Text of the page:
Africa-owned private equity funds good to fight capital flight from the continent

Speaking at a seminar on Capital Flight and Tax Havens in Africa that opened in Addis Ababa, on Wednesday April 9th, Carlos Lopes, Executive Secretary of the Economic Commission for Africa has called on countries to tackle the issue with a sense of urgency. “Africa is not waiting for better times – we have to build the better times now,” stated Mr. Carlos Lopes.

Capital flight represents a direct loss of domestic capital and highlights the effects of the country’s policy distortions on investment and “the factors that fuel it, such as real exchange rate overvaluation have to be central in the discussion,” Lopes said, adding the need to scale up Africa-owned private equity funds and other financial services that can encourage capital to remain in Africa

“Compared to a decade ago, today, there is a thriving private equity industry in Africa, valued at approximately $30 billion,” he said; and added that there are up to 38 private equity funds which are invested in infrastructure in Africa including toll roads, dams, and airports.  He told the meeting that for the past four years private equity funds have outperformed listed stocks and that in the boom years of 2006 to 2008, private equity in Africa amounted to approximately US$6.4billion.

“Nevertheless, while FDI through Private Equity has been rising in Africa, the continent still only attracts a small share of global equity funds,” he said.

e explained that these funds are relatively low and concentrated in a few countries, mainly South Africa at 53%, Egypt, Mauritius and Morocco at 8%, Nigeria at 5%, and a few sectors such as business services, information technology, industrial products and telecom, media and communications. “The trends demonstrate the persistent attractiveness of extractive industries, which account for nearly 46% of all cross-border mergers & acquisitions in Africa by private equity firms over the last 4 years,” he said.

He also highlighted the emergence of African bonds in the international bond market. “in Ethiopia, Kenya, Nigeria, South Africa, and Zambia, Infrastructure Bonds issues were recently oversubscribed by up to 15 times.” He said that these bonds could perform better with superior returns, low borrowing costs, appropriate fiscal incentives, and credit guarantee facilities to protect against default.

“As many of these are likely to be trans-boundary projects, African countries should coordinate efforts to deepen these bond markets and incentivize capital to stay in African countries,” he said and proposed an African Credit Guarantee Facility (ACGF) which would back African companies by guaranteeing the bonds they issue, and thereby build investor confidence to invest in the activities of these companies.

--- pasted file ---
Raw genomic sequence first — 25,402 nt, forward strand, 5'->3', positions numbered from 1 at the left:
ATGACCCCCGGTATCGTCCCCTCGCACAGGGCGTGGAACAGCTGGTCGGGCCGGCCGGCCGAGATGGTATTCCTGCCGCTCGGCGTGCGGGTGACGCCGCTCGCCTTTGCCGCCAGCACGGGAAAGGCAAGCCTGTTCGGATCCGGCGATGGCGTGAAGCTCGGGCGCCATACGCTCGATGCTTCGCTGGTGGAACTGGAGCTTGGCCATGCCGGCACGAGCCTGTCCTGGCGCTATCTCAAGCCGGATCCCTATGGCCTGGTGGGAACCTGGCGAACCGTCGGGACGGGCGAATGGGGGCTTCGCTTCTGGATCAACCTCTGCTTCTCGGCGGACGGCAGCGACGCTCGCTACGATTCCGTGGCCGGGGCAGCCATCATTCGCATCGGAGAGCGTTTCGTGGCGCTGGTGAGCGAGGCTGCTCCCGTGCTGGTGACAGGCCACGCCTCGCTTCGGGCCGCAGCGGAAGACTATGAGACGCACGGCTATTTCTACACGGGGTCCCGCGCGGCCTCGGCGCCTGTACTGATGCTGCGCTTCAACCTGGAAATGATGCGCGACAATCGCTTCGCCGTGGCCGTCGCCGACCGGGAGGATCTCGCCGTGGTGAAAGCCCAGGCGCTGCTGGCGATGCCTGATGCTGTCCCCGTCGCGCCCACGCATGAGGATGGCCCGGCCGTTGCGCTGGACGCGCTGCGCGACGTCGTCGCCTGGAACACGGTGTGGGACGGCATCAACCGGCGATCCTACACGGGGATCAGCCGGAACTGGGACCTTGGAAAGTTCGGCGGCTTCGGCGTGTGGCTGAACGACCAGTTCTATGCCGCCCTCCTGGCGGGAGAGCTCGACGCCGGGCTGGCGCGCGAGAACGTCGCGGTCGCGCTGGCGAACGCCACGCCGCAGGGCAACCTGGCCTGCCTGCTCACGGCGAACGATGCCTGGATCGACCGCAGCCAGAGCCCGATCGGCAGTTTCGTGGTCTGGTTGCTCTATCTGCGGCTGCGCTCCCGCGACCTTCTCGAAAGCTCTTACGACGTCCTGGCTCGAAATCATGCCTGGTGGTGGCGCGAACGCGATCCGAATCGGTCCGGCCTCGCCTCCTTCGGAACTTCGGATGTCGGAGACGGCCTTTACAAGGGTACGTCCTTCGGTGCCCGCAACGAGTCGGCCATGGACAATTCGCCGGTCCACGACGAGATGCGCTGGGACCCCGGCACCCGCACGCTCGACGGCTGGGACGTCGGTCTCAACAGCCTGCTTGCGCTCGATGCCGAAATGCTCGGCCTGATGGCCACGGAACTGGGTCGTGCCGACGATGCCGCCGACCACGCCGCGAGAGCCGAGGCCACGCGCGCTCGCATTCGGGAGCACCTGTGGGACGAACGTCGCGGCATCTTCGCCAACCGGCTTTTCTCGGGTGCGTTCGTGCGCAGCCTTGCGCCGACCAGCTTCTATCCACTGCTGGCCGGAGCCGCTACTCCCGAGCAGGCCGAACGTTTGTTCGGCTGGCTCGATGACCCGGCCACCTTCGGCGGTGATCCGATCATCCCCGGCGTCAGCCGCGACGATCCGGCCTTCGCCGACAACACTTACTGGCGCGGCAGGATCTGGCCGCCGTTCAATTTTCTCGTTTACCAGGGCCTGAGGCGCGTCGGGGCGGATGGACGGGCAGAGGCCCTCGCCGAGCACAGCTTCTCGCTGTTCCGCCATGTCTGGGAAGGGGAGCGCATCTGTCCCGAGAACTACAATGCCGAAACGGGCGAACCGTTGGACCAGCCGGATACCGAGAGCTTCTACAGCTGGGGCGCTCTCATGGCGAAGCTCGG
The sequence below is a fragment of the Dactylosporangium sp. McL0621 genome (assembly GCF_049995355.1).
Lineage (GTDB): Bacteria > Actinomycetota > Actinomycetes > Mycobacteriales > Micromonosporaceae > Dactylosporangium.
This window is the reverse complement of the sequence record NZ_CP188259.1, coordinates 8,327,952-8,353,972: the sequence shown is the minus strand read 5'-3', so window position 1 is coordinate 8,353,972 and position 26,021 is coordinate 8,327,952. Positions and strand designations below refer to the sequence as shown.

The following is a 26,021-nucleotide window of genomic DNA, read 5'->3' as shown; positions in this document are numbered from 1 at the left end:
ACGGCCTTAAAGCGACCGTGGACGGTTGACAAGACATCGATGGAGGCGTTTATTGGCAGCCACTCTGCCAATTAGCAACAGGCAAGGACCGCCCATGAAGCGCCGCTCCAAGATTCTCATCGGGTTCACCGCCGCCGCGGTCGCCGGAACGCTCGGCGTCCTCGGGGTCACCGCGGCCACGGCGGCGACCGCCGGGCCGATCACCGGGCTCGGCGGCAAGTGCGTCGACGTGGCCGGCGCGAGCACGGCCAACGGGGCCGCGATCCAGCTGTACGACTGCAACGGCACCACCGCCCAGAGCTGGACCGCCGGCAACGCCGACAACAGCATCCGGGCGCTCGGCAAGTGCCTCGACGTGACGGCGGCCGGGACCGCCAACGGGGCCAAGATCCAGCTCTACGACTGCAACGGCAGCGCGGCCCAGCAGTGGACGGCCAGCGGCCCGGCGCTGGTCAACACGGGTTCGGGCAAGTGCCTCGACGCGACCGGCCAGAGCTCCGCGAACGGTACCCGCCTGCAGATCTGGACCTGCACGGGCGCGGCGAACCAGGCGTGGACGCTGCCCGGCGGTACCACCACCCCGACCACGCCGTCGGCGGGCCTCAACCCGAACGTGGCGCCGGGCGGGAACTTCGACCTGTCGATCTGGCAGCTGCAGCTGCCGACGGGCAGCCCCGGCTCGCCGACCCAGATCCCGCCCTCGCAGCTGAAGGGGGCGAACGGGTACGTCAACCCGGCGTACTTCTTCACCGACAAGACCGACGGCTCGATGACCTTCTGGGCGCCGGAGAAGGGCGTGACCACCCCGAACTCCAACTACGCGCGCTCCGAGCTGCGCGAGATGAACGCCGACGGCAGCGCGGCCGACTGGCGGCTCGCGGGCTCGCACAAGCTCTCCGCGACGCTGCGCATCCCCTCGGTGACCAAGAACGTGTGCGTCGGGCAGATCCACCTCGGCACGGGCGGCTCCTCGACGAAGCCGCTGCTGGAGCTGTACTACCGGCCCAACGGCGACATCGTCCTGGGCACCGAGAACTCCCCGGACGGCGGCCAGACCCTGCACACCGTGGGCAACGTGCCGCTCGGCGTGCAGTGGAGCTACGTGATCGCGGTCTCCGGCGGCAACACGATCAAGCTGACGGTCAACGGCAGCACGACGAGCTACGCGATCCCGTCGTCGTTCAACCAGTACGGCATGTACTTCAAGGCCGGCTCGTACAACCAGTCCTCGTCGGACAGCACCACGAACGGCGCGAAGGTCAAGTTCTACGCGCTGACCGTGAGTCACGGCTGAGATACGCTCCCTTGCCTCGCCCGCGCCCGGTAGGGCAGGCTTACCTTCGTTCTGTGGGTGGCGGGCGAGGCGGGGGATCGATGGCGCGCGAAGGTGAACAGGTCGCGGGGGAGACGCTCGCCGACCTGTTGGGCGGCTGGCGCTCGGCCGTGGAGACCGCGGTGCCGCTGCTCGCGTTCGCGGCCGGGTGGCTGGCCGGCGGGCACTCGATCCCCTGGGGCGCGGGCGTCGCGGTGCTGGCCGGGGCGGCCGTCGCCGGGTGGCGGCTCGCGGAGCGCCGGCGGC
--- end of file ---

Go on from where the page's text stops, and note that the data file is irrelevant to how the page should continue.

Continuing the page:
Mr. Lopes further called for the promotion of Regional Stock Exchanges to provide avenues for money generated in Africa to facilitate development financing on the continent. “Studies are increasingly showing that Africa provides superior returns to investment than in most regions,” he said. He proposed that new Public-Private Partnership financing models should be explored to entice private investors with investing their resources in viable high return projects and stressed the need for trans-boundary coordination at a continental and global level.

“The value chain of illicit flow of funds often involves money being spirited out of a country through third countries, usually tax havens and financial secrecy jurisdictions, before it gets to its final destinations,” he said adding: “Individual responses to capital flight are not adequate, not even for the most developed countries with full fledged security systems,” and that responses must focus on global drivers which can assist with the framework for developing regional and national security and enforcement strategies and mechanisms. 

The Seminar is jointly organized by the Nairobi-headquartered, African Economic Research Consortium and the Economic Commission for Africa. Present at the Seminar were expert analysts and economists from around Africa and Prof. Lemma Senbet, Executive Director of the AERC.





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